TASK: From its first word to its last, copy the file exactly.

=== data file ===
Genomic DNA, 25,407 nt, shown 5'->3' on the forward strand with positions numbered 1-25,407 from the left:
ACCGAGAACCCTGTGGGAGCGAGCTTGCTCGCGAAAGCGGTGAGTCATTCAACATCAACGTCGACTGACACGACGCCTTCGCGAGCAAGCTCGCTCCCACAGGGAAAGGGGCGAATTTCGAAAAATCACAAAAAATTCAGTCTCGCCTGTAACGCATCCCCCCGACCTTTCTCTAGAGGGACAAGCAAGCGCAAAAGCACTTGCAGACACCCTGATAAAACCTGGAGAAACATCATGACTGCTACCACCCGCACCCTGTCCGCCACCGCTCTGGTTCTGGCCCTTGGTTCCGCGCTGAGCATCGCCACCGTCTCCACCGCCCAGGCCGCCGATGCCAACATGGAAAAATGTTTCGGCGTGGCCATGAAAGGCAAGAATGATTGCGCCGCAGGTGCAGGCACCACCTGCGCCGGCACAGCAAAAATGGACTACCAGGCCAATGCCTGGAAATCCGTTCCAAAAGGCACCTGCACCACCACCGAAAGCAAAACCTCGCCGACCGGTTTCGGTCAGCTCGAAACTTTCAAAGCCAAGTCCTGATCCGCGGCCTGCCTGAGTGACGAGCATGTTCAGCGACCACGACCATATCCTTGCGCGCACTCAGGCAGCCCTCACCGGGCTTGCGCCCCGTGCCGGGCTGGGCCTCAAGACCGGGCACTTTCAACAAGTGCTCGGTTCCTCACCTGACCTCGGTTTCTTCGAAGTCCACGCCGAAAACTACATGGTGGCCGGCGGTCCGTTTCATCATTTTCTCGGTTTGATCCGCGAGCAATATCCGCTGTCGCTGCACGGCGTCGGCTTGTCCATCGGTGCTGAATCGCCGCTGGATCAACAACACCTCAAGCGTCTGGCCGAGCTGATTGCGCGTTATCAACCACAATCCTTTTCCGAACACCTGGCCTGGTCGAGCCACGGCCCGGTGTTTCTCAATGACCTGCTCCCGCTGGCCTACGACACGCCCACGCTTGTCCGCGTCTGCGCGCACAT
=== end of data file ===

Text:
Genomic DNA, 25,407 nt, shown 5'->3' on the forward strand with positions numbered 1-25,407 from the left:
ACCGAGAACCCTGTGGGAGCGAGCTTGCTCGCGAAAGCGGTGAGTCATTCAACATCAACGTCGACTGACACGACGCCTTCGCGAGCAAGCTCGCTCCCACAGGGAAAGGGGCGAATTTCGAAAAATCACAAAAAATTCAGTCTCGCCTGTAACGCATCCCCCCGACCTTTCTCTAGAGGGACAAGCAAGCGCAAAAGCACTTGCAGACACCCTGATAAAACCTGGAGAAACATCATGACTGCTACCACCCGCACCCTGTCCGCCACCGCTCTGGTTCTGGCCCTTGGTTCCGCGCTGAGCATCGCCACCGTCTCCACCGCCCAGGCCGCCGATGCCAACATGGAAAAATGTTTCGGCGTGGCCATGAAAGGCAAGAATGATTGCGCCGCAGGTGCAGGCACCACCTGCGCCGGCACAGCAAAAATGGACTACCAGGCCAATGCCTGGAAATCCGTTCCAAAAGGCACCTGCACCACCACCGAAAGCAAAACCTCGCCGACCGGTTTCGGTCAGCTCGAAACTTTCAAAGCCAAGTCCTGATCCGCGGCCTGCCTGAGTGACGAGCATGTTCAGCGACCACGACCATATCCTTGCGCGCACTCAGGCAGCCCTCACCGGGCTTGCGCCCCGTGCCGGGCTGGGCCTCAAGACCGGGCACTTTCAACAAGTGCTCGGTTCCTCACCTGACCTCGGTTTCTTCGAAGTCCACGCCGAAAACTACATGGTGGCCGGCGGTCCGTTTCATCATTTTCTCGGTTTGATCCGCGAGCAATATCCGCTGTCGCTGCACGGCGTCGGCTTGTCCATCGGTGCTGAATCGCCGCTGGATCAACAACACCTCAAGCGTCTGGCCGAGCTGATTGCGCGTTATCAACCACAATCCTTTTCCGAACACCTGGCCTGGTCGAGCCACGGCCCGGTGTTTCTCAATGACCTGCTCCCGCTGGCCTACGACACGCCCACGCTTGTCCGCGTCTGCGCGCACAT